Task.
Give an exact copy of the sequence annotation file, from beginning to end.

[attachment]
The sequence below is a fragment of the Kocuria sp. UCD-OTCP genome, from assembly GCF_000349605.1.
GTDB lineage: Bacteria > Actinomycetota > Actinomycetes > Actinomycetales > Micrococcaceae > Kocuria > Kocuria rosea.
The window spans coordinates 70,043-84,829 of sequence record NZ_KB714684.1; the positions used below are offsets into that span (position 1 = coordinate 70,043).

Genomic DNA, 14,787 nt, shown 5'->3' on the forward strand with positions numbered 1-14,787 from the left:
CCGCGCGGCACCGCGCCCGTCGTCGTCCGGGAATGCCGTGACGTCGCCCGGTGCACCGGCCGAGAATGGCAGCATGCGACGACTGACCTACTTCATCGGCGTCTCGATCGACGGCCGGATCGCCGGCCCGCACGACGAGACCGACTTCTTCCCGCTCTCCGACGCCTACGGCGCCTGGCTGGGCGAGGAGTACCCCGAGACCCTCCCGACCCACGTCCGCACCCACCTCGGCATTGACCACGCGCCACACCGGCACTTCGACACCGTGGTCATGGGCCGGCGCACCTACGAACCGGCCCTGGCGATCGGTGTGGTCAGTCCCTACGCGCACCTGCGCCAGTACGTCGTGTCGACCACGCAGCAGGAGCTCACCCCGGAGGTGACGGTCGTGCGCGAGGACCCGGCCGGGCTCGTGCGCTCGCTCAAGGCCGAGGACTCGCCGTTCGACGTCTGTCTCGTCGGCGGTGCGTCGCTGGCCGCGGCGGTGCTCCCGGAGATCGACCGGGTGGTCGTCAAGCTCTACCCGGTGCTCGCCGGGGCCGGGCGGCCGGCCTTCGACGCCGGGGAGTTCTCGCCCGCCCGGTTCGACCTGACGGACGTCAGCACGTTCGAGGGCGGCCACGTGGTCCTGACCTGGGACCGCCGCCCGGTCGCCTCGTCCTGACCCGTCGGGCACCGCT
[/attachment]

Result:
The sequence below is a fragment of the Kocuria sp. UCD-OTCP genome, from assembly GCF_000349605.1.
GTDB lineage: Bacteria > Actinomycetota > Actinomycetes > Actinomycetales > Micrococcaceae > Kocuria > Kocuria rosea.
The window spans coordinates 70,043-84,829 of sequence record NZ_KB714684.1; the positions used below are offsets into that span (position 1 = coordinate 70,043).

Genomic DNA, 14,787 nt, shown 5'->3' on the forward strand with positions numbered 1-14,787 from the left:
CCGCGCGGCACCGCGCCCGTCGTCGTCCGGGAATGCCGTGACGTCGCCCGGTGCACCGGCCGAGAATGGCAGCATGCGACGACTGACCTACTTCATCGGCGTCTCGATCGACGGCCGGATCGCCGGCCCGCACGACGAGACCGACTTCTTCCCGCTCTCCGACGCCTACGGCGCCTGGCTGGGCGAGGAGTACCCCGAGACCCTCCCGACCCACGTCCGCACCCACCTCGGCATTGACCACGCGCCACACCGGCACTTCGACACCGTGGTCATGGGCCGGCGCACCTACGAACCGGCCCTGGCGATCGGTGTGGTCAGTCCCTACGCGCACCTGCGCCAGTACGTCGTGTCGACCACGCAGCAGGAGCTCACCCCGGAGGTGACGGTCGTGCGCGAGGACCCGGCCGGGCTCGTGCGCTCGCTCAAGGCCGAGGACTCGCCGTTCGACGTCTGTCTCGTCGGCGGTGCGTCGCTGGCCGCGGCGGTGCTCCCGGAGATCGACCGGGTGGTCGTCAAGCTCTACCCGGTGCTCGCCGGGGCCGGGCGGCCGGCCTTCGACGCCGGGGAGTTCTCGCCCGCCCGGTTCGACCTGACGGACGTCAGCACGTTCGAGGGCGGCCACGTGGTCCTGACCTGGGACCGCCGCCCGGTCGCCTCGTCCTGACCCGTCGGGCACCGCT